What to Know
- The wave of violence in the Big Apple continues to rear its ugly head, as New York City saw an increase in overall crime last month compared to the same time in 2019, according to the latest NYPD statistics.
- For the month of August 2020, there was a 166% increase in the number of shooting incidents across the city compared to the same time period last year (242 compared to 91) as the number of shootings rose in all boroughs except Staten Island.
- Some local leaders have begun to wonder if the NYPD is actively engaging is some sort of slowdown due to recent police criticism. Chief of Department Terence Monahan, the highest ranking uniformed officer, has disputed the slowdown accusations.
The wave of violence in the Big Apple continues to rear its ugly head, as New York City saw an increase in overall crime last month compared to the same time in 2019, according to the latest NYPD statistics.
For the month of August 2020, there was a 166% increase in the number of shooting incidents across the city compared to the same time period last year (242 v. 91) as the number of shootings rose in all boroughs except Staten Island. Year-to-date, through August 31, there is a +87% spike in citywide shooting incidents (1,014 compared to 541).
The number of people murdered citywide increased to 53 compared to 36 (+ 47%) this August compared with August 2019.
Meanwhile, the number of robberies increased to 1,276 compared to 1,226 (+4%) and the number of burglaries increased to 1,310 compared to 1,076 (+22%) year-to-date through August 31 citywide. Overall crime for August 2020 increased to 9,093 compared to 9,033 (+0.7%).
In August 2020, gun arrests increased with a total of 359 gun arrests made by the NYPD compared to 357 in August 2019.
There were some positive spots. Rapes decreased by -22% this August over last (126 compared to 162), the data reveals. However, according to the NYPD, rape continues to be underreported. The NYPD asks victims of sexual assault to please come forward by calling the NYPD Special Victims Division's 24-hour hotline at 212-267RAPE (7273).
The NYPD data also reveals that year-to-date, through August 28, citywide hate crimes declined -37% (182 compared to 288).
According to the NYPD, it has made efforts to address the surging violence including shifting officers to areas experiencing upticks in shootings, collecting timely intelligence about crime and criminal conditions and addressing them in real time, a combination of short and long-term investigations to root out the persistent violence perpetrators, and having officers engage with the community at the grassroots level to focus on the problems and solve them locally.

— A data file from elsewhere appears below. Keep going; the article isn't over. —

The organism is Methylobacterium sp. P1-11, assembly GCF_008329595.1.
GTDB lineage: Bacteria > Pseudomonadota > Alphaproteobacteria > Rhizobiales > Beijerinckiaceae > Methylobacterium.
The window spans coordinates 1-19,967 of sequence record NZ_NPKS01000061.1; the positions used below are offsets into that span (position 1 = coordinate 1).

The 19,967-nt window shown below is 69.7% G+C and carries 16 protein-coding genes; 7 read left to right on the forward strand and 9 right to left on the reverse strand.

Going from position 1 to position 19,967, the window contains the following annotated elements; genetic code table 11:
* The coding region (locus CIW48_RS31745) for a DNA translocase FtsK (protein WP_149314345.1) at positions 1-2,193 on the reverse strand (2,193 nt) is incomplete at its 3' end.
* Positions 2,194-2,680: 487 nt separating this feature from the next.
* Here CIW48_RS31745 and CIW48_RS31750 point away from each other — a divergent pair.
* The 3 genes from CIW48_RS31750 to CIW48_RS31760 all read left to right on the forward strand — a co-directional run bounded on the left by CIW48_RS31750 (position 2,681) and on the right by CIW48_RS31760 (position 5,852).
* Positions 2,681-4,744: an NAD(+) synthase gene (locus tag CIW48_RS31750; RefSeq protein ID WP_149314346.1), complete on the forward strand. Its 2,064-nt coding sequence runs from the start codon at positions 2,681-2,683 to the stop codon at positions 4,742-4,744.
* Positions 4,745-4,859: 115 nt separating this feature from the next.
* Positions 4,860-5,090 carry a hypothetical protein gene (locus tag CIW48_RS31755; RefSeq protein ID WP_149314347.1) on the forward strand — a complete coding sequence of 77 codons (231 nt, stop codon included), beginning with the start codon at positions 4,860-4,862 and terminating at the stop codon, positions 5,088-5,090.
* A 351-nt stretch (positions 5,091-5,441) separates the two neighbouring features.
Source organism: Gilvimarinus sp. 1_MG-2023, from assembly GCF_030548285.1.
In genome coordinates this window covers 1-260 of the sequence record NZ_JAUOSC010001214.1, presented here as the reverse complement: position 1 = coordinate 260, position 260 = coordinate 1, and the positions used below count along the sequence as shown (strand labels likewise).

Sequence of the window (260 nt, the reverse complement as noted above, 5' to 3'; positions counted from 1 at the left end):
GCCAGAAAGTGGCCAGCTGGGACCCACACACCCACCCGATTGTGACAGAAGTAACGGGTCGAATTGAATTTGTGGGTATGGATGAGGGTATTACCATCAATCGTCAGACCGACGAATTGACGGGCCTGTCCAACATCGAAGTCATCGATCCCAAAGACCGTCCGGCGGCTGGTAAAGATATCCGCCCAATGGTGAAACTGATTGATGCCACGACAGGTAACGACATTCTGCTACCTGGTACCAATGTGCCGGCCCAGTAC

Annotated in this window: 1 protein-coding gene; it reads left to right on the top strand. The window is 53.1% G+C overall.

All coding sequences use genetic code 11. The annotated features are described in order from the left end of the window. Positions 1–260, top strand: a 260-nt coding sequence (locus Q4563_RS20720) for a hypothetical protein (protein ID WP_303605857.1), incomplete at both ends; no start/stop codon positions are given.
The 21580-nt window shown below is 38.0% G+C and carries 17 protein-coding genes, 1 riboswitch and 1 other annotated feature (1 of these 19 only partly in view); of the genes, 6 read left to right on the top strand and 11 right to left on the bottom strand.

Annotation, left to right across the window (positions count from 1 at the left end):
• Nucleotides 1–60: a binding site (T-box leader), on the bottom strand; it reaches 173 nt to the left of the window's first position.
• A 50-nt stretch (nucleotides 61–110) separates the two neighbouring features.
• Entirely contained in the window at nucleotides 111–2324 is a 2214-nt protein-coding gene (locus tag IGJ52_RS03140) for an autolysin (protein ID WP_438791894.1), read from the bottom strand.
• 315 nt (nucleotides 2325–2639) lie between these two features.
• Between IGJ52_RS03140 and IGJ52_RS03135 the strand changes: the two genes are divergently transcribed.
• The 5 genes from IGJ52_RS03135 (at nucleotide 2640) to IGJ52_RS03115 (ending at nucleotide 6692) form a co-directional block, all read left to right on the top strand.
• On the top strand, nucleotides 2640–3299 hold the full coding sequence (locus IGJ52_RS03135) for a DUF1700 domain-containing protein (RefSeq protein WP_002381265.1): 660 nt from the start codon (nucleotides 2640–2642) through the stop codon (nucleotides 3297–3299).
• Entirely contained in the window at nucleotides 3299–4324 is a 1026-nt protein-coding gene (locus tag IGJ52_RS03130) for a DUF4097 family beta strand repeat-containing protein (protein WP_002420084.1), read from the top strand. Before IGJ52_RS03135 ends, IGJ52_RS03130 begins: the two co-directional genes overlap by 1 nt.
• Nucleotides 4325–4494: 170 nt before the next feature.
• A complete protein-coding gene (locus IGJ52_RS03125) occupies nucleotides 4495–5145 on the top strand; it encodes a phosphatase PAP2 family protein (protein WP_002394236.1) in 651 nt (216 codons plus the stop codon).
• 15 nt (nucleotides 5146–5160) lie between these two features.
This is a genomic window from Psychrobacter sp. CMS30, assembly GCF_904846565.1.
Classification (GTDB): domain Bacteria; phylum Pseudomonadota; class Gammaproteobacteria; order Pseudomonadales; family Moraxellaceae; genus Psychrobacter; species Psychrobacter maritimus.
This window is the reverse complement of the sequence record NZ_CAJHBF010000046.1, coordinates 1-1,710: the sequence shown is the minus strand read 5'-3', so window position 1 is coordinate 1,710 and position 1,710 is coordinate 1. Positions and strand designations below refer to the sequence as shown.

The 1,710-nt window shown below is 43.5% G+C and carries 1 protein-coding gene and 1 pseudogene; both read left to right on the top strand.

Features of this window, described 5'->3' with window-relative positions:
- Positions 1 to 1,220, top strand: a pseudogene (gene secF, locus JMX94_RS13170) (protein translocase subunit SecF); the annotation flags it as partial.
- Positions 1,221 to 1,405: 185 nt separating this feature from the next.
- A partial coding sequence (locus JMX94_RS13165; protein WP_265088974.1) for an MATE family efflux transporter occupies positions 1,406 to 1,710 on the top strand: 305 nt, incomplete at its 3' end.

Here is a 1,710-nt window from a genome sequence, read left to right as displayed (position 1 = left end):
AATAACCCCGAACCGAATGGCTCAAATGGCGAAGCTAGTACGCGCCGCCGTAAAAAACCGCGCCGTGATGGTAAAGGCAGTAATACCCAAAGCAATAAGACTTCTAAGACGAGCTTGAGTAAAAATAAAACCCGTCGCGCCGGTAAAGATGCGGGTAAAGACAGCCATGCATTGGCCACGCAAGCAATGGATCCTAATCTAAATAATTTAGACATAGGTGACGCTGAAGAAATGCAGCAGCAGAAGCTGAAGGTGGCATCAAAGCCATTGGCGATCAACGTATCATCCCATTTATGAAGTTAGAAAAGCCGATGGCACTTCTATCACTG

“Despite all the continuing challenges, our NYPD officers are undaunted,” Police Commissioner Dermot Shea said in a statement. “The work of our officers represents the best of the policing profession and it continues as they increasingly engage with all of our community partners to protect life, prevent crime and build safer neighborhoods.”
After another violent weekend in New York City, and during a Monday that saw at least another three shootings across the five boroughs, some local leaders have begun to wonder if the NYPD is actively engaging is some sort of slowdown.
For many New Yorkers, the crime isn't new, and the aftermath is becoming all-too common.
"I've witnessed a lot of funerals happen this summer, to be honest, it's really bad out there," said Chantal Tejeda. "I haven't seen much police action to be honest, and you would think with all the violence coming, but no."
Brooklyn Borough President Eric Adams is similarly disturbed by the uptick in crime — and by what he believes is a deliberate slow down in NYPD response time to 911 calls as a reaction to recent criticism of police.
"When a police officer does a slow down, he's not only endangering the public, he's endangering lives of his colleagues," Adams said.
Chief of Department Terence Monahan, the highest ranking uniformed officer, disputes the slowdown accusations. Instead, he attributes the rise in violence to other factors such as 2,000 fewer officers patrolling the streets every week, and pointed to the rise in gun arrests over the last month as a sign that no slowdown has been taking place.
He also said there have been thousands of NYPD retirements this year, keeping overall numbers low, and said there are less cops to go around due to the higher number of crime scenes this summer.